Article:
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N2 - Objective Palsy of dorsiflexion, or foot drop, may be due to degenerative lumbar disease and amenable to posterior spinal decompression. The objective of this study is to measure prognostic factors of and time to foot drop improvement after posterior lumbar decompression. Methods We retrospectively reviewed 71 patients undergoing first-time, posterior lumbar decompression for foot drop due to degenerative spinal disease. Patient sex, age, comorbidities (Charlson Comorbidity Index), preoperative anterior tibialis strength (manual muscle testing, MMT), and duration of foot drop were ascertained from clinical notes. Prognostic factors affecting foot drop improvement were calculated with a discrete time proportional hazards model, in which follow-up times and outcome measures were binned into six time intervals: 1 week, 6 weeks, 3 months, 6 months, 1 year, and ≥ 1 year. Results Of the 71 patients, the mean age was 54.6 ± 16.0 years, and 66.2% (n = 47) were males. The mean Charlson Comorbidity Index was 2.42. During a mean follow-up of 30.4 months, dorsiflexion function improved postoperatively in 73.2% (n = 52) of patients. The median time to surgery from onset of foot drop was within 6 weeks, and the median preoperative MMT strength of patients with foot drop improvement was 3. Following a discrete-time proportional hazards model, duration of anterior tibialis palsy (HR = 0.67, P = 0.004) and preoperative muscle strength (HR = 1.10, P = 0.010) were significant predictors of foot drop improvement. Following an adjusted Kaplan-Meier analysis, the median time to foot drop improvement was within 6 weeks of surgical intervention. Conclusions Preoperative muscle strength and palsy duration were statistically significant predictors of foot drop improvement. Furthermore, the median time to improvement was 6 weeks.

AB - Objective Palsy of dorsiflexion, or foot drop, may be due to degenerative lumbar disease and amenable to posterior spinal decompression. The objective of this study is to measure prognostic factors of and time to foot drop improvement after posterior lumbar decompression. Methods We retrospectively reviewed 71 patients undergoing first-time, posterior lumbar decompression for foot drop due to degenerative spinal disease. Patient sex, age, comorbidities (Charlson Comorbidity Index), preoperative anterior tibialis strength (manual muscle testing, MMT), and duration of foot drop were ascertained from clinical notes. Prognostic factors affecting foot drop improvement were calculated with a discrete time proportional hazards model, in which follow-up times and outcome measures were binned into six time intervals: 1 week, 6 weeks, 3 months, 6 months, 1 year, and ≥ 1 year. Results Of the 71 patients, the mean age was 54.6 ± 16.0 years, and 66.2% (n = 47) were males. The mean Charlson Comorbidity Index was 2.42. During a mean follow-up of 30.4 months, dorsiflexion function improved postoperatively in 73.2% (n = 52) of patients. The median time to surgery from onset of foot drop was within 6 weeks, and the median preoperative MMT strength of patients with foot drop improvement was 3. Following a discrete-time proportional hazards model, duration of anterior tibialis palsy (HR = 0.67, P = 0.004) and preoperative muscle strength (HR = 1.10, P = 0.010) were significant predictors of foot drop improvement. Following an adjusted Kaplan-Meier analysis, the median time to foot drop improvement was within 6 weeks of surgical intervention. Conclusions Preoperative muscle strength and palsy duration were statistically significant predictors of foot drop improvement. Furthermore, the median time to improvement was 6 weeks.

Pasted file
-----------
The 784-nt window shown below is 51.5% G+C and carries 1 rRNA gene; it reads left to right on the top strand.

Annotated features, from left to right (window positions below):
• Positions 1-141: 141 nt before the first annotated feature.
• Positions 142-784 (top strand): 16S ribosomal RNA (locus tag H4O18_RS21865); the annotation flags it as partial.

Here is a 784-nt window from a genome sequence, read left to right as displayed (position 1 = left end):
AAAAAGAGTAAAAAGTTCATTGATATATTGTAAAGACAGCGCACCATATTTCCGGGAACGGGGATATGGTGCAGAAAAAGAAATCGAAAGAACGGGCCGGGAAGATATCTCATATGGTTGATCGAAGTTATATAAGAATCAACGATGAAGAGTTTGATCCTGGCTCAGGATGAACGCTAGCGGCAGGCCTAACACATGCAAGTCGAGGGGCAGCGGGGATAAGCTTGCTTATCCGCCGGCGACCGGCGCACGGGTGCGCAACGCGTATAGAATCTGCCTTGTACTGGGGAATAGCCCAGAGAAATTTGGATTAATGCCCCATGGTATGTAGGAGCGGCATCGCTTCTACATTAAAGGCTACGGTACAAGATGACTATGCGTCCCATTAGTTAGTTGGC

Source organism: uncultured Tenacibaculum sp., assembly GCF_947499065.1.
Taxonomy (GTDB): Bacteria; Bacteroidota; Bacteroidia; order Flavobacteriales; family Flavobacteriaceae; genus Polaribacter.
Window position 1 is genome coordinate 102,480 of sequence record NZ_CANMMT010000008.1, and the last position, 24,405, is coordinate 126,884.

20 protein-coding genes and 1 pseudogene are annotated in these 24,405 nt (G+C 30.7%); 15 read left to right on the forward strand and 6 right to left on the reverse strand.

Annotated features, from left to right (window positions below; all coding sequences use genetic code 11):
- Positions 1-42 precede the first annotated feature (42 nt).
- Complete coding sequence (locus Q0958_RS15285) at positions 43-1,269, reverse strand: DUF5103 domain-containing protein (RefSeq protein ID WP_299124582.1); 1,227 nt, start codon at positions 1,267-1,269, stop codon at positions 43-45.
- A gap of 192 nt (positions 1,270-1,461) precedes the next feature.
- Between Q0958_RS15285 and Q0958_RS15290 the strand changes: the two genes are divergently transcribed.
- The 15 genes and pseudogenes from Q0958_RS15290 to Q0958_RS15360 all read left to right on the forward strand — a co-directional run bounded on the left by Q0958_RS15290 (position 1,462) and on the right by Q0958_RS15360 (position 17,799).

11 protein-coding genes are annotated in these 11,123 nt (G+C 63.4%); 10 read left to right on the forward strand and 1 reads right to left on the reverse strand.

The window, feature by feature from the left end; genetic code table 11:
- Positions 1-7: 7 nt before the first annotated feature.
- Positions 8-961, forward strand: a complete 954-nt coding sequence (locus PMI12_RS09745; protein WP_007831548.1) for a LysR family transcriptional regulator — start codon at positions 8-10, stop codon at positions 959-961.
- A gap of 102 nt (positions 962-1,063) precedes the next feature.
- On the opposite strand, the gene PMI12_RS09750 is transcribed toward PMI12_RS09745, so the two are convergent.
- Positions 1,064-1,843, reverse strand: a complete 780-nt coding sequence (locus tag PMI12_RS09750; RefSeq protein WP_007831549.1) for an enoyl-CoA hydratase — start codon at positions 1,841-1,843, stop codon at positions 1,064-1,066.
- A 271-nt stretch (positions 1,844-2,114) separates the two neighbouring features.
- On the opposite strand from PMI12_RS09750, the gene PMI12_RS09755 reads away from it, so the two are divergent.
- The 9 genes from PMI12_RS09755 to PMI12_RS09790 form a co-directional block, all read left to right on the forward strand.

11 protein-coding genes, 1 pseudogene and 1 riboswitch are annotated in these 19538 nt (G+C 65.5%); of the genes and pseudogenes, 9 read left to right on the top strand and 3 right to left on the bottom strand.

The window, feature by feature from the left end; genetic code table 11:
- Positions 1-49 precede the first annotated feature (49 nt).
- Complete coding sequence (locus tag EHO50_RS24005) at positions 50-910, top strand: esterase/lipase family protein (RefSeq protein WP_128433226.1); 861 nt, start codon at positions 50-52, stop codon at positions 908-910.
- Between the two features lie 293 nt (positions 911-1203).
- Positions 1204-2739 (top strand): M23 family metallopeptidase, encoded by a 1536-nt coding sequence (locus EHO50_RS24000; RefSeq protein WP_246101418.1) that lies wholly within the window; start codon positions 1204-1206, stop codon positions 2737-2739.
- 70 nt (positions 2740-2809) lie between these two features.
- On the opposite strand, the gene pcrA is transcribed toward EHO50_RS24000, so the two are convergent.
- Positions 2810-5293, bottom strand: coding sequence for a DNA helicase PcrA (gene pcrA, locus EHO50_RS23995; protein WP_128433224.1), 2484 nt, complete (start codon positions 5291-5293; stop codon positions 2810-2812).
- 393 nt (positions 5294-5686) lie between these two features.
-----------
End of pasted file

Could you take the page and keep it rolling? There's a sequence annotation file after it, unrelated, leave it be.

KW - Degenerative lumbar disease

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KW - Motor strength improvement

KW - Spine surgery